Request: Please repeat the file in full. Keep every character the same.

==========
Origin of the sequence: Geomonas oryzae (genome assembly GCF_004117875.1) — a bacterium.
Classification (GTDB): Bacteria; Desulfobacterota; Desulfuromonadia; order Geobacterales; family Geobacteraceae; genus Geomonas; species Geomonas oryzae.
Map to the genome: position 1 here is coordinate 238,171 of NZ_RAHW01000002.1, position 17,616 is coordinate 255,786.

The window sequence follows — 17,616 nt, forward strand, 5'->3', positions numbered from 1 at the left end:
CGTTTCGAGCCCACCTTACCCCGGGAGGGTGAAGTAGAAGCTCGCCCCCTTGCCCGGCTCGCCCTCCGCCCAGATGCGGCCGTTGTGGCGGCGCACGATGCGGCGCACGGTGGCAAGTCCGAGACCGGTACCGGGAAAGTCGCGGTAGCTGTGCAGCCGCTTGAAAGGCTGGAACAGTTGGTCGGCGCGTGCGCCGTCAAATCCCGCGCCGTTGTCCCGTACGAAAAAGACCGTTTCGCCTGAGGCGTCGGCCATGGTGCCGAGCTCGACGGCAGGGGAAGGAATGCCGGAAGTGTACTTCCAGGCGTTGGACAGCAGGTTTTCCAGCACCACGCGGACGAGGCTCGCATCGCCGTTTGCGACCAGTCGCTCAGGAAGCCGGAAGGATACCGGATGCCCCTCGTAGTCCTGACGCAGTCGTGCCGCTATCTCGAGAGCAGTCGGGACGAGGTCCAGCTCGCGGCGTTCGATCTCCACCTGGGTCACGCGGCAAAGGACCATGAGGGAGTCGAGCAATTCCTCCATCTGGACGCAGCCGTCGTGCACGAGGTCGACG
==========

Origin of the sequence: Geomonas oryzae (genome assembly GCF_004117875.1) — a bacterium.
Classification (GTDB): Bacteria; Desulfobacterota; Desulfuromonadia; order Geobacterales; family Geobacteraceae; genus Geomonas; species Geomonas oryzae.
Map to the genome: position 1 here is coordinate 238,171 of NZ_RAHW01000002.1, position 17,616 is coordinate 255,786.

The window sequence follows — 17,616 nt, forward strand, 5'->3', positions numbered from 1 at the left end:
CGTTTCGAGCCCACCTTACCCCGGGAGGGTGAAGTAGAAGCTCGCCCCCTTGCCCGGCTCGCCCTCCGCCCAGATGCGGCCGTTGTGGCGGCGCACGATGCGGCGCACGGTGGCAAGTCCGAGACCGGTACCGGGAAAGTCGCGGTAGCTGTGCAGCCGCTTGAAAGGCTGGAACAGTTGGTCGGCGCGTGCGCCGTCAAATCCCGCGCCGTTGTCCCGTACGAAAAAGACCGTTTCGCCTGAGGCGTCGGCCATGGTGCCGAGCTCGACGGCAGGGGAAGGAATGCCGGAAGTGTACTTCCAGGCGTTGGACAGCAGGTTTTCCAGCACCACGCGGACGAGGCTCGCATCGCCGTTTGCGACCAGTCGCTCAGGAAGCCGGAAGGATACCGGATGCCCCTCGTAGTCCTGACGCAGTCGTGCCGCTATCTCGAGAGCAGTCGGGACGAGGTCCAGCTCGCGGCGTTCGATCTCCACCTGGGTCACGCGGCAAAGGACCATGAGGGAGTCGAGCAATTCCTCCATCTGGACGCAGCCGTCGTGCACGAGGTCGACG